One way to fix sentences like these is to cut out the state name—the Seattle band, the Toledo man. If the city shares a name with other cities in other states, consider putting the state in parentheses—Charleston (West Virginia) man, the Columbus (Ohio) band.
When Nouns Become Adjectives and Adjectives Become Nouns
Sometimes, we can use a noun to describe a fellow noun. These are called adjectival nouns. Here are some examples of this kind of adjective in sentences:
- It’s a war story (War as the adjective and story as the noun).
- I like my English professor (English as the adjective and professor as the noun).
- She wore a tennis bracelet (Tennis as the adjective and bracelet as the noun).
Remember that “nouns as adjectives” always appear before the actual noun. “Saddle” describes the noun “bag,” but “bag” does not describe the noun “saddle.” Also, “English” modifies “professor,” but “professor” doesn’t modify “English.
But adjectives can also function as nouns. For example, when a person is “rich and famous,” we can simply say “the rich and famous” as a noun. The same is true for “sick people,” whom we can refer to as “the sick.” For example:
- The rich and famous only have access to this private island.
- To shelter the homeless is one of the corporal works of mercy.
- The accused is found guilty.
Adjectives as nouns can be singular or plural. In the first sentence example above, “the rich and famous” refers to more than one rich and famous individual. In the last example, “the accused” is only one person.
You can also use adjectives as nouns without the article “the.” Here are some examples:
- I work in the nursing home to take care of our elders.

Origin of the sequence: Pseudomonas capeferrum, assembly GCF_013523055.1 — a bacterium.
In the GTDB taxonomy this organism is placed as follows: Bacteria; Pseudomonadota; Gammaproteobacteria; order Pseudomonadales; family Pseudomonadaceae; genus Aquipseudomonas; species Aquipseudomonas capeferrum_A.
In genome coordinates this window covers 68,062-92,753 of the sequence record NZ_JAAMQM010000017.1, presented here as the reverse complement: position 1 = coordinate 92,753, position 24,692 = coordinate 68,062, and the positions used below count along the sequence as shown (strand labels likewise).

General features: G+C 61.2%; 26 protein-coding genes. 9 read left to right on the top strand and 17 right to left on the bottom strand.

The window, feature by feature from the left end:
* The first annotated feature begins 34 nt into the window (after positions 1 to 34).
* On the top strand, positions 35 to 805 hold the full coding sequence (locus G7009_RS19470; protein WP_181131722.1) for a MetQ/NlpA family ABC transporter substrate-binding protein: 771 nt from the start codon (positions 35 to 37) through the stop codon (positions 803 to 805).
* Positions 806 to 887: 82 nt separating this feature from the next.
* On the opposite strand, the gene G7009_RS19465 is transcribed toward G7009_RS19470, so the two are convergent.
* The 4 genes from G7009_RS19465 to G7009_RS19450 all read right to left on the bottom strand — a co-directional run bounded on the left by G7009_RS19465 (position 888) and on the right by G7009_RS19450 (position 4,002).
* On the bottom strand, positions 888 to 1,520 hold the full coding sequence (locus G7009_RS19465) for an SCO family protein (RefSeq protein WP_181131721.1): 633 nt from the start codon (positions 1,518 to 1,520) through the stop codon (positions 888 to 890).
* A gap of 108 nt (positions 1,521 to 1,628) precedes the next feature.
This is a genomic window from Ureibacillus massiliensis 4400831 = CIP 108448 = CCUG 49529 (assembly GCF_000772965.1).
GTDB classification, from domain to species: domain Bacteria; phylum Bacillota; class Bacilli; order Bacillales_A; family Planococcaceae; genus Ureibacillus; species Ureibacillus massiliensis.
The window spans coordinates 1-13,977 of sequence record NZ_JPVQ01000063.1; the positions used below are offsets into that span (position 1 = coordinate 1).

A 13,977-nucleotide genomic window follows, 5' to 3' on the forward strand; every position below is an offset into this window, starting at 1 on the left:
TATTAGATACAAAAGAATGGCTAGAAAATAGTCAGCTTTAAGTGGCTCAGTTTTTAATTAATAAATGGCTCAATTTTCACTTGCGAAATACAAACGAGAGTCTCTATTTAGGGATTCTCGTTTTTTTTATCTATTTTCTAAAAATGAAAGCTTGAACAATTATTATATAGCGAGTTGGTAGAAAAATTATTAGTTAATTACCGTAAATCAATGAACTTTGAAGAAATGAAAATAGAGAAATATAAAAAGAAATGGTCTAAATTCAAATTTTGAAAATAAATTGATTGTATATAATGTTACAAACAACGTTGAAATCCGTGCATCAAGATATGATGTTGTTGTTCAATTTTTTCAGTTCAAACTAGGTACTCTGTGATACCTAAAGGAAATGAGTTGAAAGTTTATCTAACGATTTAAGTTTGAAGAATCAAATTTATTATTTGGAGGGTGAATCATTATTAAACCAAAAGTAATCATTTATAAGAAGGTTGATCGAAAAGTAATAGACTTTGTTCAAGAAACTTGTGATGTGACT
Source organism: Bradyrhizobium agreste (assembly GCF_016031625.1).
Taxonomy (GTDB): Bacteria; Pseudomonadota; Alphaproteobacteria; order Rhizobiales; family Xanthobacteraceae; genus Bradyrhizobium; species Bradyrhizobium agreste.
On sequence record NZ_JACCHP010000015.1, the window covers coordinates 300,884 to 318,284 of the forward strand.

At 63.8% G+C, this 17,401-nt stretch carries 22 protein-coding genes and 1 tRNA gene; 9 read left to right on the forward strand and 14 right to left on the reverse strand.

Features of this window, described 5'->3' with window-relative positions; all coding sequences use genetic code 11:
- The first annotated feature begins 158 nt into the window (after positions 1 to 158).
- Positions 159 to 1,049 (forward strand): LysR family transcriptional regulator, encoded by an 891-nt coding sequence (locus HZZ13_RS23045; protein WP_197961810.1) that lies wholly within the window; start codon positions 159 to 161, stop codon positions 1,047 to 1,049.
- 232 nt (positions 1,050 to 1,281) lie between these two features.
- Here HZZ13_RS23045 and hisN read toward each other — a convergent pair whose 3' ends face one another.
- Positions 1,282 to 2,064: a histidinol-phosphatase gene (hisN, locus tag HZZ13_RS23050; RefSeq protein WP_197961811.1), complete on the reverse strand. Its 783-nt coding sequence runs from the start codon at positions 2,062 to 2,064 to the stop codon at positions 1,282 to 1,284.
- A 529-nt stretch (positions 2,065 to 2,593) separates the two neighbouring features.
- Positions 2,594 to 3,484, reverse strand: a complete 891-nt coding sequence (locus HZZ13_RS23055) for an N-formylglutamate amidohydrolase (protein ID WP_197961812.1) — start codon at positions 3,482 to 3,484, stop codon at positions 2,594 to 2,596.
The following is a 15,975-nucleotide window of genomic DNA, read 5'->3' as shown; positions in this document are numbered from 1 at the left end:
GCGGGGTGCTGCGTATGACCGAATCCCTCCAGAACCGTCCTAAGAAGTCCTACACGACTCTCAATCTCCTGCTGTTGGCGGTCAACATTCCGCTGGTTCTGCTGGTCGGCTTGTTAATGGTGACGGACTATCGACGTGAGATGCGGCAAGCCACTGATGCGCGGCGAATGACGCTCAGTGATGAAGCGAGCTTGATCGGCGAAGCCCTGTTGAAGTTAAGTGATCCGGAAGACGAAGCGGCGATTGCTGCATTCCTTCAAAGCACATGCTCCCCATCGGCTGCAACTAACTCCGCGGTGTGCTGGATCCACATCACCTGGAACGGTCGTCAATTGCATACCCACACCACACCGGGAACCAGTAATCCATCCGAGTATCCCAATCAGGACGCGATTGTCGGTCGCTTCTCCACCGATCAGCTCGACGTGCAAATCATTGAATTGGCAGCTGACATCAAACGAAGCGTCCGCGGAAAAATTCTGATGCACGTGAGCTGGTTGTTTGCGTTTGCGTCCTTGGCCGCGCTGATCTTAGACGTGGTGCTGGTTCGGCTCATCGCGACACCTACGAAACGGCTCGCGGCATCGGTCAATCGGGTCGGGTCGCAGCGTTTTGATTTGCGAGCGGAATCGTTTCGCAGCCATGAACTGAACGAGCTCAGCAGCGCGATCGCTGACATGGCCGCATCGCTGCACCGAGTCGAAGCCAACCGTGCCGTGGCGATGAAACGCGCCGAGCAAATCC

- The government should protect minors by raising the age of consent.
Another characteristic of adjectives as nouns is that they don’t use an apostrophe and s (‘s) to show ownership. Instead of saying “the wealthy’s demand,” one can say the long form “the demand of the wealthy.” Instead of saying “the poor’s struggle,” it should be “the struggle of the poor.”
See Also Examples of Adjectives
- For a list of adjectives derived from animals (e.g. asinine, feline), see animal adjectives.
- If you’re wondering how to use adjectives made of multiple words, see phrasal adjectives.
- For adjectives that limit nouns, see definite and indefinite articles.
I hope this has clarified what an adjective is and how to properly use it. The English language is one of the hardest in the world to learn, even for someone who is an English speaker. So, don’t worry if it takes time to learn the ropes of things like types of adjectives, the difference between adjectives, or how to use them to make grammatical sense in writing.
If you have further questions about anything from the use of a single adjective to demonstrative pronouns, let us know!